Scientific Forecaster Discussion
Area forecast discussion
National Weather Service Wilmington Ohio
145 PM EDT Wednesday Sep 2 2015
a departing upper level low will move southeast and away from the
Ohio Valley today. A somewhat nebulous high pressure area at the
surface will linger in the region through the end of the week.
Upper level ridging in the central portion of the country will
bring continued warm and humid conditions to the Ohio Valley
through the weekend.
Near term /until 6 PM this evening/...
scattered thunderstorms have developed across central Ohio this
morning in the wake of a departing upper level low but in an area
of weak low level convergence. Hi res models suggest these storms
will sag slowly southeast through the rest of this morning. As we
get into this afternoon and begin to destabilize...some
additional isolated thunderstorm development will be possible.
However...will keep probability of precipitation pretty low as forcing is somewhat
questionable as we will be on the back side of the upper low and
low level convergence remains fairly weak and across our north.
Highs will again be in the middle to upper 80s.
Short term /6 PM this evening through Saturday night/...
northwest flow aloft will then be found in the region as strong
ridging aloft in the central U.S. Strengthens through the end of
Temperatures will remain above normal in the upper 80s and
approach 90 in many spots...with dewpoints around 70. A
disturbance aloft will increase cloud cover Thursday night but is
not expected to be strong enough to continue any convection beyond
the early evening hours.
Friday and Saturday will be under similar conditions with the
remnants of the Thursday night disturbance undercutting the 500 mb
ridge in the central portion of the country...retrograding to the
southwest. Continued diurnally driven convection will occur with
warm and humid conditions through the period.
Long term /Sunday through Tuesday/...
while some of the specifics regarding the extended forecast remain
uncertain...the large scale pattern supporting above-normal
temperatures shows no signs of change through the weekend...with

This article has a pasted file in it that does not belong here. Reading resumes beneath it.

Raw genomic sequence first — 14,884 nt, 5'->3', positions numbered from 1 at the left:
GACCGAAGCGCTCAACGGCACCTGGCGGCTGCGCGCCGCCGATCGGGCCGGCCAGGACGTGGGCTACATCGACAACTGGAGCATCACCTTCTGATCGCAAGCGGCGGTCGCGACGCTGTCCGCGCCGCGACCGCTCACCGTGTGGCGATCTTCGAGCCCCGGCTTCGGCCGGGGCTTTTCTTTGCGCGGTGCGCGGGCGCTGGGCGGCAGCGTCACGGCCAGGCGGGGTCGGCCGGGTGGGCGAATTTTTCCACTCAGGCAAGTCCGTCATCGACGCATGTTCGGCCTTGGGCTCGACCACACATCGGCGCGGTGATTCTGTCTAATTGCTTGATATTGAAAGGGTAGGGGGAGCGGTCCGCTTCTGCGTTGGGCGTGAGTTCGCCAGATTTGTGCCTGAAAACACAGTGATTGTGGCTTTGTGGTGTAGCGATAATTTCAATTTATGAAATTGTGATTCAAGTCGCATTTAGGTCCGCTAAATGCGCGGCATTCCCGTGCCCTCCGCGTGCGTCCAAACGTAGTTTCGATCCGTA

only a slight trend toward the middle-level ridge breaking down going
into the first half of next week.
On Friday morning...the axis of a fairly strong ridge will extend
from the Texas coast north-northeast through the northern Great Lakes. At the
surface..the pressure pattern will be fairly nebulous...with weak
high pressure over the northeastern states. This will keep the Ohio
Valley in a regime of weak and moist low-level easterly flow through
the weekend. This is certainly a pattern that supports warm
conditions...and maximum temperatures in the upper 80s to around 90 are
expected. Gefs 850mb/700mb temperature and 500mb height anomalies
are not extreme...ranging from around 0.5 to 1.5 Standard deviations
above normal through the forecast period. This lends support to a
forecast for above normal temperatures...but not at the high end of
the climatological record.
With very little appreciable forcing...any chances for precipitation
will be limited. Between the GFS and European model (ecmwf)...the GFS has been a
little more willing to convect...but quantitative precipitation forecast output is not significant
in either case. A dry forecast will be maintained for most of the
forecast period...though slight chance probability of precipitation were kept in for Friday.
On Monday and Tuesday...there are signs that the ridge will begin to
flatten...though the extent and quickness that this occurs is not in
good agreement. As a shortwave moves across the north-central Continental U.S.
Going into Tuesday...eventually a cold front will develop and move
toward the Ohio Valley. How far this process gets is much too early
to forecast...but there is enough confidence to show a slight
decrease in temperatures and as light increase in probability of precipitation for
Aviation /18z Wednesday through Monday/...
isolated to scattered showers and thunderstorms have been pushing
very slowly southward across south central Ohio this afternoon.
Several outflow boundaries from these storms are evident on radar
and we are seeing some very isolated showers/storms popping up
along them. Meanwhile...the cumulus field has become a bit more healthy
looking elsewhere across the region so will go ahead and cover
the isolated thunderstorm threat with a thunderstorms in the vicinity at all the taf
Cumulus and any thunderstorm activity should dissipate this evening as
we lose the diurnal enhancement. This will allow for MVFR to IFR
br/fog development once again later tonight into Thursday
morning...especially at the more climatologically favorable
locations of kluk/klck and Kiln. In northwest flow aloft...short
wave energy will drop down toward the area through the day on
Thursday. This will lead to a chance of showers and thunderstorms
toward the end of the taf period...with the best chance being at
the northern taf sites.
Outlook...no significant weather expected.